What is Agroforestry? 

As conversations around agricultural transition turn to diversification, biodiversity, and resilience to climate change, the essential role of trees in the farmed landscape becomes all the more apparent.

Accordingly, terms like “forest farming”, “silvopasture” and “agroforestry” are growing in popularity. But what do we mean by agroforestry? What are its origins, and why is it important for farming with biodiversity, climate and business resilience in mind? Here, we unpack all these questions, and discuss why agroforestry might be common in farms of the future…

Agroforestry – an overview

Agroforestry is not a universal template – it can come in many forms, from the planting arrangement, the tree species used, and the system it is integrated into. Essentially, agroforestry refers to the combination of trees and shrubs and agriculture. As a land management approach, it encourages symbiosis – ensuring that the combinations of trees and crops (‘silvoarable’) or trees and livestock (‘silvopasture’) are mutually beneficial where possible. Though the species and layout vary depending on context – climate, soil, landscape, and desired outcomes – most agroforestry systems are planned to combine social, ecological and economic benefits to boost resilience and combine sustainability with productivity.

A brief history

Agroforestry is an ancient practice – though it has been enjoying a resurgence in recent years, it is by no means a modern phenomenon. Practiced by indigenous populations the world over for millennia, the traditional combination of agriculture with trees has been tried and tested, standing the test of time. Whilst its origins are often explained through the agricultural practice of ancient South American civilisations, such as the Incas and the Mayans, forms of agroforestry were also widely practiced in Europe before the implementation of simplified, large-scale farming methods focused on intensive production. In the UK, this was often referred to as ‘wood pasture’, a style of land management receiving growing attention due to its benefits for soil health, biodiversity and carbon sequestration.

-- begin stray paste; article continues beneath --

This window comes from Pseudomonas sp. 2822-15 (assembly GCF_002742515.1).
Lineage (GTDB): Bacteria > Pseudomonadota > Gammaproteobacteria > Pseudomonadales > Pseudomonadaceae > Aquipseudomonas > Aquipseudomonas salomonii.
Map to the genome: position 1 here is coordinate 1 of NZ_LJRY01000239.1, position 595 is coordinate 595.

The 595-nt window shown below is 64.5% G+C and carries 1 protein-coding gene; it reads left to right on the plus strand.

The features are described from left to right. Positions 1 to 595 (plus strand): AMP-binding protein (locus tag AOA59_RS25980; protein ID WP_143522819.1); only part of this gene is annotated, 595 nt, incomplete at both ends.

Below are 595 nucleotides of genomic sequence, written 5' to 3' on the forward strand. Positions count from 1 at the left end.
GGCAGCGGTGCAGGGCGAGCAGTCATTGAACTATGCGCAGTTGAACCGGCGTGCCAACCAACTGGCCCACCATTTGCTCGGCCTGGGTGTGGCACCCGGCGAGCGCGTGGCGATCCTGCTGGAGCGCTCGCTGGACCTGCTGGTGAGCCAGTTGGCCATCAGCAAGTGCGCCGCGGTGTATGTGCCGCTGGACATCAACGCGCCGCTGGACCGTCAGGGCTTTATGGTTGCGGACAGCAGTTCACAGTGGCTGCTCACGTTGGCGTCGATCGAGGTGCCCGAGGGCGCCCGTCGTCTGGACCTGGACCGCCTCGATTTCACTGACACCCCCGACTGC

Pig in an orchard

Key terms explained:

Agroforestry is a broad practice – coming in many shapes, sizes and varieties. However, there are some key terms which explain important differences between these approaches.

  • “Alley cropping”: Also known as “silvo-arable” farming. It consists of growing crops between rows of trees or shrubs, getting multiple outputs from the same area of land. This is one of the most popular forms of agroforestry.
  • “Silvopasture”: Another practice which is growing in popularity, silvo-pastoral farming refers to integrating trees with pasture for livestock grazing. This has the benefit of providing another crop (nuts and fruit are often popular choices) but also shelter from the elements for animals that would otherwise be exposed.
  • “Forest farming”: This refers to cultivating crops (often speciality crops such as mushrooms or medicinal plants) under a forest canopy, gaining all the benefits of growing in a woodland environment.
  • “Shelterbelts”: Another type of agroforestry, and popular with our friends at FarmED – this refers to rows of trees planted to protect crops and livestock from wind, as well as providing great habitat and carbon sequestration.
Field of young wheat plants. There are whips planted along the right and left edges, protected by guards.
Shelterbelts planted at Knepp

The benefits of agroforestry 

As shown, agroforestry brings numerous social, economic and ecological benefits. For one, it can enhance community resilience and food security whilst providing additional income streams for farmers. This makes that income more diverse, and therefore more resilient to shocks. In some cases, agroforestry can reduce input costs, increasing land productivity. All of this, as well as improvements to soil health, biodiversity uplift, reduced soil erosion, carbon sequestration, and enhanced water quality.

As with elsewhere, agroforestry in the UK can play a key role in tackling land management challenges. Policy and government schemes are increasingly recognising its importance, and encouraging its uptake as shown in the new ELMs schemes (especially the Sustainable Farming Incentive). Clearly, agroforestry has an important role to play in the future of the farmed landscape and is an approach that is here to stay.


Growing up on a regenerative small holding, the relationship between food systems and the natural world has long been an interest of mine. Focusing on land-use tensions and geo-politics at Oxford, and now an MSc in Sustainable Development with Exeter, my interests lie in how we can leverage policy and natural capital principles to encourage not only regenerative land management and food systems alongside investment in nature recovery, but ultimately how we can ensure social equity and systems resilience. I’m drawn to the social elements of nature recovery and climate change adaptation, in particular the intersection of geopolitics, biodiversity economics and justice.
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